ce to a square one on really that has to do with it's a preference thing but the sun is round uh like the catch lights in the eyes toe hopefully be a rounder shape so we've got this guy ah, the on ly additional thing is we're probably going to use the grid so we're going to throw this this egg crate grid in here and what that's going to do is allow us tio basically channel that light where you want and keep that from spilling go and you can see we're doing this really quickly this is really on the fly uh, this is this is reminiscent of aa lot of the professional athlete portrait idea I've had fortunes where literal show up and they they say you've got three minutes and uh with your athlete and I'm setting up a portrait in a bathroom. We're actually I'm in a bathroom in a hotel room, setting up a backdrop of white backdrop and I'm shooting from the bathroom because the hotel room is not big enough teo to do it. So, um, this is reminisces reminiscent of that we're gonna go and put this guy on leverage the grid, so we're going to use the grid just teo minimize our spill essentially had little focus, the light a lot more on the subs actually, so it's going to focus the light on the subject? I just get this down, we'll back there you go, all right? So we've got this great background I hate to tell you gotta move, you gotta move on if we get two, apple box is right over here. Um, next next sort of sees when I'm looking, I'm always looking for the background first and there's a cool sort of city view here let's go and stack these on top of each other. Uh, come out this way just a hair and what I'm what I'm trying to do is is I'm getting him so he's not cut off directly in half in this background go and bring him about two right here, perfect, right about there perfect and now I'm going to get this soft box here and I'm going to sort of use that is my my light, we're at six five are to go on and go up to about full power to sort of see we've got so we could get our athlete in here again. This is going to be channel b so now I'm on b and not see which was the other one good and turn that other one off for me if you can and what what do we do? Guys? What's the first thing we do with our background get are available, I exposure, so I'm I don't even need him in there, I'm just going to basically get this shot without him in the in the frame, if we could have you guys all moved back just a little bit. Uh, yeah, that'd be great. It's gonna get my available light shot. So we are at seven. One seven one and we don't even need that light on for now. Seven one at two. Fifty the second. So one hundred. So that is centering the needle. We all of sudden have our baseline shot for the background. All right, cool. Let's. Go ahead and have you stand on those apple boxes there and good going jump off if we can move them this way towards that yucca there. And what I'm trying to do is I'm trying to line him up on the background, and I'm gonna compress him just a little bit with about a seventy millimeter lens on pulling that background compressing that means you're actually pulling that background by using a longer focal length. Yeah. And and I actually have you perfect. You're in the perfect spot there. Now, I want you looking right and right into this light for me, joseph. Right? Right into that soft books. Um, this is just a quick test. Relax, he looking good and go turn it off. We're going to turn that guy back on. This is b you can see that lights flashing their all right, so he's really over exposed on the strobe here now, because I've got it at full power, but this is great because this is actually what I want to do is drop out that background. How do I bring that exposure down for the flash? I bring my f stop up making a smaller aperture less light, so I'm saying, in a way, guess he's about a stopover so now I'm gonna have him look right into their again for me looks great. And now all of a sudden he's lit properly, that city drops out really quickly and all you guys at home, if you stick around all day, you're going to get to see these pictures and let's show let's show the cameras will cause like I think alex could get a great shot. That's all this is highly creating a mood. Yeah, we're creating more and that's the thing where you know, light is what creates a mood light is the building block of photography and and we're just using its the best of our ability were either and there's a lot of different ways to go either enhance it by using what you've got or you overpower in this sense, we're looking for something a little more artsy. And we're over powering it I'm gonna go ahead and move back just a little more and look in the same way there for me again and if we move this back just a hair like about six inches give us a little bit of this bit about how you're communicating with our with our model with joe and so your best practices you know, I'm basically trying to make him feel comfortable would be the first thing the second thing is I'm trying to make sure that the settings on the camera are consistent on that we're getting what we need but you know, after I get those setting set, I want to make sure that I'm not looking at every single picture because it's like when you go to a dinner with somebody and they're on their there filling the whole time it's not very attractive so that's the same thing with your with your camera if every time I take a picture, I turn around and look away from from joseph he's going wow, this guy's not very good, you know? So I'm trying to, like get my settings dialed and then I'm gonna take a couple shots, so let me just take a couple here look right there for me, joseph looking good looking really good and I got him in the left third chair, not just a hair there you go and pull your shoulders back just a little bit there you go there you go looking good and now sort of looking off towards me just a little bit like right here there you go and you can move your shoulders there you go, you go looking good, perfect last one like that. Cool, awesome. So I've got some shots and now typically what I would do here and I know you've got a question I will be right back, but I would go over and be like, hey, check this out, look at what we're getting can you describe what you're seeing there on the screen? S so what we've done is we have knocked the background down by about a stop, and we've used our our light, which is our main light now this pro photo be one to be the light that is illuminating, joseph and you know, we've we've gone from a sort of it's a beautiful rooftop don't get me wrong, but you know, we've we've gone into a situation, we've made three images in three different locations and is the same thing maximizing those faces great, thank you question. Yeah, so you've shown us all these different artsy looks on dh then you also described a scenario where you had, like, three minutes, you know, with a client so I was just wondering if you could talk to us about how you make those decisions when you arrive on a shoot like, you know, which look to use and if you know, if you're working with a client, you know, how do you judge that? Like, for example? Like, when would you use an artsy look versus, you know, the type of look that you just created here? You know, it really depends on who your audience is and, uh, or who you are as a photographer, what what's your voice, you know, there are people that air, uh, skateboard photographers that every look is intense, it's, gritty, it's, amazing and that's their look, I'm more of a chameleon, you know? I show up, and I'm looking to bring the best out of every situation I can shoot something that looks like it's, you know, straight out of you know, it looks like real life, even though it is lit or we could go the other way, making artsy and very dramatic, it really depends on the audience and the story you're trying to tell, if you know if you go the route where your overpowering the light with the strove for the b one, all of a sudden it's apparent you're trying to be bold you're trying to be you know this is more creative this is a vision where if you go the safer route and you just fill the light make it beautiful light on him and it looks like it matches and everything that's more commercial, more approachable itt's true to life in a sense so there's no really right or wrong answer it's just really depending on you know what your client wants or what your vision is for the for the image. Cool question for you could you show us how you adjust the pro photo the balance if you if you wanted to change the strobe on horse thank you so everything works from this basis this transceiver here so this is talking to the light. Ah, now I've got three banks I've got an a, b and a c so I can set up three lights or multiple lights on a b and c ous well, as I've got multiple channels, so if somebody else has a pro photo a channel two, they're not gonna fire my life, so I'm on channel one a, b and c and I have this guy right here set up on channel b there's no reason it's channel b it's just that one that I pulled out of the kit today, this channel b and what I do is I'll set my baseline manual exposure as you saw without any lights whatsoever and then I'll take a guess I'll be like, well, if it's a small aperture like seven one or higher, I'm going to want to be the pro photo goes upto the intent stop increments I think nine point zero is the highest ago, so I'm going to say started five six five point six that's not f five point six but five point six power, which is about half power and sort of see what I get if it's not if it's not enough power, I just go on the energy button here and I just continue to go up and I'll talk to ron and be like, hey, right, ryan, tell me when we get teo say eight point zero because in my mind I'm guessing when I saw the test if I'm a stop off, you know, and I'm just so it's a give and take, you know, hopefully within three shots I'll have that figured out and it just takes a little practice, but the great thing is literally you can pull these these units out of a kit you saw, we had a grid in a soft box and we've been here fifteen, twenty minutes or whatever setting the lenses up, putting cards in the camera and everything and he could go about his business we've made three really sort of interesting shots on if this was if I had more time, I would love to be out here for the next, you know, our minus getting sunburned and cooked on the rooftop, but, you know, just, you know, working and having fun and really, you know, really creating that dialogue with the athlete, which is, you know, it's a little hard to do here, back and forth, but if I was on a shoot here, I would make sure that I was focused on him, I'm showing him pictures, especially the ones that look good because all of a sudden once you get that athlete or that model and they're on your side and they're like, oh, that's really cool all of a sudden, they're willing, teo sort of open up in all of a sudden you'll see their their shoulders ago now they're comfortable and they're starting to enjoy it because they walk up where there's like, oh, great, I hope this guy doesn't make me look bad hope they don't make you look bad, and then if you can break that break down that wall, you can then move on to that next step.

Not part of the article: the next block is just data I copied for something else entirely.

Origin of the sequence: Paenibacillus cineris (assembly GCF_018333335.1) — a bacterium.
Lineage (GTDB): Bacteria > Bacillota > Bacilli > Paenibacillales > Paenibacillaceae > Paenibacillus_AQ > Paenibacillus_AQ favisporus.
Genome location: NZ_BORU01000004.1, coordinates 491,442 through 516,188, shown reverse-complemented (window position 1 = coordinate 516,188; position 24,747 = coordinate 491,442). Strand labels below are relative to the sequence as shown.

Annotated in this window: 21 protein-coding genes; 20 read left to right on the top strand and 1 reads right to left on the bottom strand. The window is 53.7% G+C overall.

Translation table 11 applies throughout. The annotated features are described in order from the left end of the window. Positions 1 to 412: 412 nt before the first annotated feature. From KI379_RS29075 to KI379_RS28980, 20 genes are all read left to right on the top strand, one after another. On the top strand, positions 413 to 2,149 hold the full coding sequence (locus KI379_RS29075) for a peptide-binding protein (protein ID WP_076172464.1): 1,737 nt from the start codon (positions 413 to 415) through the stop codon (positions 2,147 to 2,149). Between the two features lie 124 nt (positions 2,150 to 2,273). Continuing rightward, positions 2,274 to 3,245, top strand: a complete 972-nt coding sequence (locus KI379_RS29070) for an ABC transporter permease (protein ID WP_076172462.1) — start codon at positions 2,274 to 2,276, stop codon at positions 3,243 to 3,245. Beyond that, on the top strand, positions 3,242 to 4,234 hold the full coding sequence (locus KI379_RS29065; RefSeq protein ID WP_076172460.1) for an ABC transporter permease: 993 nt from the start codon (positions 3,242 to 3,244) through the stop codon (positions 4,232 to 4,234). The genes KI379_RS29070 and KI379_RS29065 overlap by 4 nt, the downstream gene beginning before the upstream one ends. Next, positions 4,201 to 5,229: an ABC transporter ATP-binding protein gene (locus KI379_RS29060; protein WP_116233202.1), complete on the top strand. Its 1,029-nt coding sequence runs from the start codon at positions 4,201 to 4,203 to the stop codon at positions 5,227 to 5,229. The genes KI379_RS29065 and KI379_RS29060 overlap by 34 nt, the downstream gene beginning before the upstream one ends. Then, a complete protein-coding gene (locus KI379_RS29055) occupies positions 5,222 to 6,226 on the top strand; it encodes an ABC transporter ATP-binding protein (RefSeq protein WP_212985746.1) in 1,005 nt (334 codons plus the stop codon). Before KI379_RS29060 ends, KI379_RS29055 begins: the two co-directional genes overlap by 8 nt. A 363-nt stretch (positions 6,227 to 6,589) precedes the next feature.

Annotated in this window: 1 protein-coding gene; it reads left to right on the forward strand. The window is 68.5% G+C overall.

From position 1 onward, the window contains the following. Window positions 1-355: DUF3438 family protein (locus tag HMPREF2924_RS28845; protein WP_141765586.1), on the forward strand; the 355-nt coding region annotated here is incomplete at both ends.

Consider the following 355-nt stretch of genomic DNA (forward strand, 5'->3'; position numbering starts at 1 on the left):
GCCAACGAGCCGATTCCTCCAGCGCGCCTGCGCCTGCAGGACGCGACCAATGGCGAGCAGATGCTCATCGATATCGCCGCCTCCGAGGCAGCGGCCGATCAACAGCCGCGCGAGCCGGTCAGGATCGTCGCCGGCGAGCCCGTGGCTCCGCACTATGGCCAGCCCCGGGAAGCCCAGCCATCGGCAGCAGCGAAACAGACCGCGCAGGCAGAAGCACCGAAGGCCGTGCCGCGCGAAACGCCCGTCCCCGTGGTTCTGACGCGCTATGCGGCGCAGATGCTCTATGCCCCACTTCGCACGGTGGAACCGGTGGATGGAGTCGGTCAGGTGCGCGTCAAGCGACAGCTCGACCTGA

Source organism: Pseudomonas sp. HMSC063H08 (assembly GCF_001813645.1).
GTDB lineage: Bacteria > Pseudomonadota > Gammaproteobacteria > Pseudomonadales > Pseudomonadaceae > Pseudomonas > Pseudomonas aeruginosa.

Class Description

Learn how to capture the intensity and movement of an epic experience in a single, still photograph with Lucas Gilman in Adventure Photography.

Lucas is one of the most celebrated adventure photographers in the industry. His work is infused with color and energy and in this class, he’ll show you how he creates his amazing images. 

You’ll learn: 

  • How to take powerful adventure and outdoor images
  • The key to selling to commercial clients
  • Gear and equipment essentials
  • Post-processing tips and techniques

Lucas will share the history and process behind some of his most challenging and exciting shoots. He’ll also offer tips on how to prepare for long stretches of intense outdoor shooting and how he keeps his gear bag stocked for adventure.

Let one of the industry’s most exciting photographers show you how to inject excitement into your outdoor images in Adventure Photography. 



This class is perfect at all things. The best class for nature photography with or without model. Personally for me this class is best of all because we have most practical learning, that is perfect. I have sense just like I am there. I am gladly wait for starting today class because this class is two days. Buy it that material must to watch and have it on your hard disk! Just perfect. Regards to Lucas and Creative Live.


Lucas is an amazing photographer. I love how he keeps it simple with the way he explains and shows things. This class is perfect for anyone with a camera, as you can take his teachings and apply it to not only adventure photography but to any style.